Sunday, January 22, 2012


Pakistan in crisis 

S P Seth
Daily Times

The Supreme Court and the military brass are angry with the government for contempt of court and the secret memo respectively

If media coverage were to rate a country, Pakistan would be one of the top contenders. But it is the kind of coverage that the country could do without, if only its ruling establishment were not so bent upon dishing it out. As an example of such bad publicity, here is the opening paragraph of a Sydney Morning Herald editorial. It reads: “As if the lethal opera that is Pakistan — a nuclear-armed, basket-case economy with corrupt politicians and an Islamist insurgency — is not bad enough, the country’s military is displaying renewed interest in running the show” (‘Clearing the air in Pakistan’, January 18, 2012). This, in a way, sums up much of the commentary in the international media, especially in the west.

The situation is further confounded with the country’s highest judiciary determined to pursue an old corruption scandal that has dogged President Asif Ali Zardari when he was a minister in his late wife, Benazir Bhutto’s cabinet. Prime Minister Yousaf Raza Gilani is charged with contempt of court for defying the Supreme Court’s instruction to investigate corruption charges against Zardari. He is alleged to have stashed some $ 60 million in his Swiss bank account(s). Gilani’s appearance before the court has taken some heat out of the issue, but it has still to make its findings with the case adjourned till February 1.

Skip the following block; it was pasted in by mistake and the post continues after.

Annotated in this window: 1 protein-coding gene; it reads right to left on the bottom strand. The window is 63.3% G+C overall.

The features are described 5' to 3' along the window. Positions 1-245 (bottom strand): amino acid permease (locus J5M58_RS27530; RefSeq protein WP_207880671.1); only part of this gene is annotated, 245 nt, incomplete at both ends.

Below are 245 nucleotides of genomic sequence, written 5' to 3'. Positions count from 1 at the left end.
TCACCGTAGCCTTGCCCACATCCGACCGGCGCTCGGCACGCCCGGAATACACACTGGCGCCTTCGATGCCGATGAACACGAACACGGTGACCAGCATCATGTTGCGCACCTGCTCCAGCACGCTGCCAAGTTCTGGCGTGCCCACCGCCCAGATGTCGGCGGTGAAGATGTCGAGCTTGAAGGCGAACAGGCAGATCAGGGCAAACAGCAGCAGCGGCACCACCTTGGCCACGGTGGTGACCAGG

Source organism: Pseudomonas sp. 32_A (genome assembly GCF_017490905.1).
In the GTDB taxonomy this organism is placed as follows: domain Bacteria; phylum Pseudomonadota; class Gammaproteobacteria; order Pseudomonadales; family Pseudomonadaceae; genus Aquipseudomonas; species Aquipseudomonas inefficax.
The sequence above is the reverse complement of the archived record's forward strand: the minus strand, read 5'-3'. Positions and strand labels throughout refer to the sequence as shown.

At the same time, a Judicial Commission is investigating the matter of the Memogate, as it is called, where allegedly someone high-up in the government — might even be Zardari or someone under his direction — wrote an anonymous memo seeking US help/intervention to prevent a possible military coup after the US operation that killed Osama bin Laden; with the government undertaking to ensure that the army will duly cooperate in the fight against terrorists.